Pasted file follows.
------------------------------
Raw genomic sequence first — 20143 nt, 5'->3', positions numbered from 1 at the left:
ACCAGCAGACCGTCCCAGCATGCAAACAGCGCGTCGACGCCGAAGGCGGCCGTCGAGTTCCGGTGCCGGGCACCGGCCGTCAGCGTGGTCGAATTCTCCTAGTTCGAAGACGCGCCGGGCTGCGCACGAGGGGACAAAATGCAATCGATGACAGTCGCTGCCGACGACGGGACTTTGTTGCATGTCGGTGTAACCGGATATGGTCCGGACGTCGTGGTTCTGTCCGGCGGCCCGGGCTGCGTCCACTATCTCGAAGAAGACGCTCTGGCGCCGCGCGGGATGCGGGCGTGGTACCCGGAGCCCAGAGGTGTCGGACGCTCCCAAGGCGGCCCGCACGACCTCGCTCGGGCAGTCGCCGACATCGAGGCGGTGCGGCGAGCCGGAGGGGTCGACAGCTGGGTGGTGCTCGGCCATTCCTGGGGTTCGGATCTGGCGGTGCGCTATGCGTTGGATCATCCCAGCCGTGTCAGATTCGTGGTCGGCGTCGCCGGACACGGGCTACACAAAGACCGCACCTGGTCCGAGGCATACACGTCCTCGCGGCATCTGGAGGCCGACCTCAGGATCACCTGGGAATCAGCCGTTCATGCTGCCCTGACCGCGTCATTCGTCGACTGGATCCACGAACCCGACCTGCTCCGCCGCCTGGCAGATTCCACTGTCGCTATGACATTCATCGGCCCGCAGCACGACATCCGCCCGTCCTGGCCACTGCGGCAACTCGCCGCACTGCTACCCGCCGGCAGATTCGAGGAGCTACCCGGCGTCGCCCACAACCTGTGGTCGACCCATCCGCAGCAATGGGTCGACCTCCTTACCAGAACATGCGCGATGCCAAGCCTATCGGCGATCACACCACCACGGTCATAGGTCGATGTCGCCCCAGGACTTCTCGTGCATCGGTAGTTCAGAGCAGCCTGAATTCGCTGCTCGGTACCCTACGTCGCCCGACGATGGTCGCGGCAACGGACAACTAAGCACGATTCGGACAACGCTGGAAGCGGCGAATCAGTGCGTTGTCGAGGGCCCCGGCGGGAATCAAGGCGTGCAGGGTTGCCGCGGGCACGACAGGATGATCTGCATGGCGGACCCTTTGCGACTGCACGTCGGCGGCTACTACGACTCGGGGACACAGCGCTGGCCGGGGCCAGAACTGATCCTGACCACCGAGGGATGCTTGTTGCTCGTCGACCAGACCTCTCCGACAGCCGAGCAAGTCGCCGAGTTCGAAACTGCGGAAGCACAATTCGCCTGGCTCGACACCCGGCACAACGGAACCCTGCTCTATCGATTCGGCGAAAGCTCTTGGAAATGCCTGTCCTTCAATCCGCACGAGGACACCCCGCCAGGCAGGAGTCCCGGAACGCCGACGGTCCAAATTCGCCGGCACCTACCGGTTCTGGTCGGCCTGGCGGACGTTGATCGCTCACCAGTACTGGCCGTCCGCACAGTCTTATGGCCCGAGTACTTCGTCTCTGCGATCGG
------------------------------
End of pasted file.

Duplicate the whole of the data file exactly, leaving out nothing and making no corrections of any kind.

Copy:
Raw genomic sequence first — 20143 nt, 5'->3', positions numbered from 1 at the left:
ACCAGCAGACCGTCCCAGCATGCAAACAGCGCGTCGACGCCGAAGGCGGCCGTCGAGTTCCGGTGCCGGGCACCGGCCGTCAGCGTGGTCGAATTCTCCTAGTTCGAAGACGCGCCGGGCTGCGCACGAGGGGACAAAATGCAATCGATGACAGTCGCTGCCGACGACGGGACTTTGTTGCATGTCGGTGTAACCGGATATGGTCCGGACGTCGTGGTTCTGTCCGGCGGCCCGGGCTGCGTCCACTATCTCGAAGAAGACGCTCTGGCGCCGCGCGGGATGCGGGCGTGGTACCCGGAGCCCAGAGGTGTCGGACGCTCCCAAGGCGGCCCGCACGACCTCGCTCGGGCAGTCGCCGACATCGAGGCGGTGCGGCGAGCCGGAGGGGTCGACAGCTGGGTGGTGCTCGGCCATTCCTGGGGTTCGGATCTGGCGGTGCGCTATGCGTTGGATCATCCCAGCCGTGTCAGATTCGTGGTCGGCGTCGCCGGACACGGGCTACACAAAGACCGCACCTGGTCCGAGGCATACACGTCCTCGCGGCATCTGGAGGCCGACCTCAGGATCACCTGGGAATCAGCCGTTCATGCTGCCCTGACCGCGTCATTCGTCGACTGGATCCACGAACCCGACCTGCTCCGCCGCCTGGCAGATTCCACTGTCGCTATGACATTCATCGGCCCGCAGCACGACATCCGCCCGTCCTGGCCACTGCGGCAACTCGCCGCACTGCTACCCGCCGGCAGATTCGAGGAGCTACCCGGCGTCGCCCACAACCTGTGGTCGACCCATCCGCAGCAATGGGTCGACCTCCTTACCAGAACATGCGCGATGCCAAGCCTATCGGCGATCACACCACCACGGTCATAGGTCGATGTCGCCCCAGGACTTCTCGTGCATCGGTAGTTCAGAGCAGCCTGAATTCGCTGCTCGGTACCCTACGTCGCCCGACGATGGTCGCGGCAACGGACAACTAAGCACGATTCGGACAACGCTGGAAGCGGCGAATCAGTGCGTTGTCGAGGGCCCCGGCGGGAATCAAGGCGTGCAGGGTTGCCGCGGGCACGACAGGATGATCTGCATGGCGGACCCTTTGCGACTGCACGTCGGCGGCTACTACGACTCGGGGACACAGCGCTGGCCGGGGCCAGAACTGATCCTGACCACCGAGGGATGCTTGTTGCTCGTCGACCAGACCTCTCCGACAGCCGAGCAAGTCGCCGAGTTCGAAACTGCGGAAGCACAATTCGCCTGGCTCGACACCCGGCACAACGGAACCCTGCTCTATCGATTCGGCGAAAGCTCTTGGAAATGCCTGTCCTTCAATCCGCACGAGGACACCCCGCCAGGCAGGAGTCCCGGAACGCCGACGGTCCAAATTCGCCGGCACCTACCGGTTCTGGTCGGCCTGGCGGACGTTGATCGCTCACCAGTACTGGCCGTCCGCACAGTCTTATGGCCCGAGTACTTCGTCTCTGCGATCGG